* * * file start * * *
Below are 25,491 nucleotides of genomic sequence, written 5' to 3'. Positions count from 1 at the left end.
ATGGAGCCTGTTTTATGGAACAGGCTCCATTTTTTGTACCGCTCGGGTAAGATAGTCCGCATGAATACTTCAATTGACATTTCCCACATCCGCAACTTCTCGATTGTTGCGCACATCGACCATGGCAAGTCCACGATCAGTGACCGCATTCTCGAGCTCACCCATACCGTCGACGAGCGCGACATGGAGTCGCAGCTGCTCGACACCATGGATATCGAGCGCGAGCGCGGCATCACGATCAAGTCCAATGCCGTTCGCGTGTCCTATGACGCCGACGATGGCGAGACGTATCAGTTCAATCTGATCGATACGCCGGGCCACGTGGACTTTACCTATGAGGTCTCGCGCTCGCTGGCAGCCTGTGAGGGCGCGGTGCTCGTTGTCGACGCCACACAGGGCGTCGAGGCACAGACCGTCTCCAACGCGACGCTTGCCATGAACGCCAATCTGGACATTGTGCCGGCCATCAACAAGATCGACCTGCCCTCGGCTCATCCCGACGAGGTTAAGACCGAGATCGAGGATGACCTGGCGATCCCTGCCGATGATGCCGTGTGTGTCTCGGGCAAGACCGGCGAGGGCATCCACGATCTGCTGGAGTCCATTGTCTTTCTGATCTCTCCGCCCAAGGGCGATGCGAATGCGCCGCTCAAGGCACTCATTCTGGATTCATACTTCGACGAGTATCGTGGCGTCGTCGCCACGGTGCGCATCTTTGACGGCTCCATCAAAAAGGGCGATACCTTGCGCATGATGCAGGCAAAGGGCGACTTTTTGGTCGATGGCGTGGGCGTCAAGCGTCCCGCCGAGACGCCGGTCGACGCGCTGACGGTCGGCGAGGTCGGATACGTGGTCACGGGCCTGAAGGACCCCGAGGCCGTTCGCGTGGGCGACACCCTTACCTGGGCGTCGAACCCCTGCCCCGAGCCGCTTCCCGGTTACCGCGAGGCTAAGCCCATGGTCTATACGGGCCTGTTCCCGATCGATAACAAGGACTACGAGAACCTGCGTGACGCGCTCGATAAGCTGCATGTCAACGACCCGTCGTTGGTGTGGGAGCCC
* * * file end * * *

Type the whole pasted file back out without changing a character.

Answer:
Below are 25,491 nucleotides of genomic sequence, written 5' to 3'. Positions count from 1 at the left end.
ATGGAGCCTGTTTTATGGAACAGGCTCCATTTTTTGTACCGCTCGGGTAAGATAGTCCGCATGAATACTTCAATTGACATTTCCCACATCCGCAACTTCTCGATTGTTGCGCACATCGACCATGGCAAGTCCACGATCAGTGACCGCATTCTCGAGCTCACCCATACCGTCGACGAGCGCGACATGGAGTCGCAGCTGCTCGACACCATGGATATCGAGCGCGAGCGCGGCATCACGATCAAGTCCAATGCCGTTCGCGTGTCCTATGACGCCGACGATGGCGAGACGTATCAGTTCAATCTGATCGATACGCCGGGCCACGTGGACTTTACCTATGAGGTCTCGCGCTCGCTGGCAGCCTGTGAGGGCGCGGTGCTCGTTGTCGACGCCACACAGGGCGTCGAGGCACAGACCGTCTCCAACGCGACGCTTGCCATGAACGCCAATCTGGACATTGTGCCGGCCATCAACAAGATCGACCTGCCCTCGGCTCATCCCGACGAGGTTAAGACCGAGATCGAGGATGACCTGGCGATCCCTGCCGATGATGCCGTGTGTGTCTCGGGCAAGACCGGCGAGGGCATCCACGATCTGCTGGAGTCCATTGTCTTTCTGATCTCTCCGCCCAAGGGCGATGCGAATGCGCCGCTCAAGGCACTCATTCTGGATTCATACTTCGACGAGTATCGTGGCGTCGTCGCCACGGTGCGCATCTTTGACGGCTCCATCAAAAAGGGCGATACCTTGCGCATGATGCAGGCAAAGGGCGACTTTTTGGTCGATGGCGTGGGCGTCAAGCGTCCCGCCGAGACGCCGGTCGACGCGCTGACGGTCGGCGAGGTCGGATACGTGGTCACGGGCCTGAAGGACCCCGAGGCCGTTCGCGTGGGCGACACCCTTACCTGGGCGTCGAACCCCTGCCCCGAGCCGCTTCCCGGTTACCGCGAGGCTAAGCCCATGGTCTATACGGGCCTGTTCCCGATCGATAACAAGGACTACGAGAACCTGCGTGACGCGCTCGATAAGCTGCATGTCAACGACCCGTCGTTGGTGTGGGAGCCC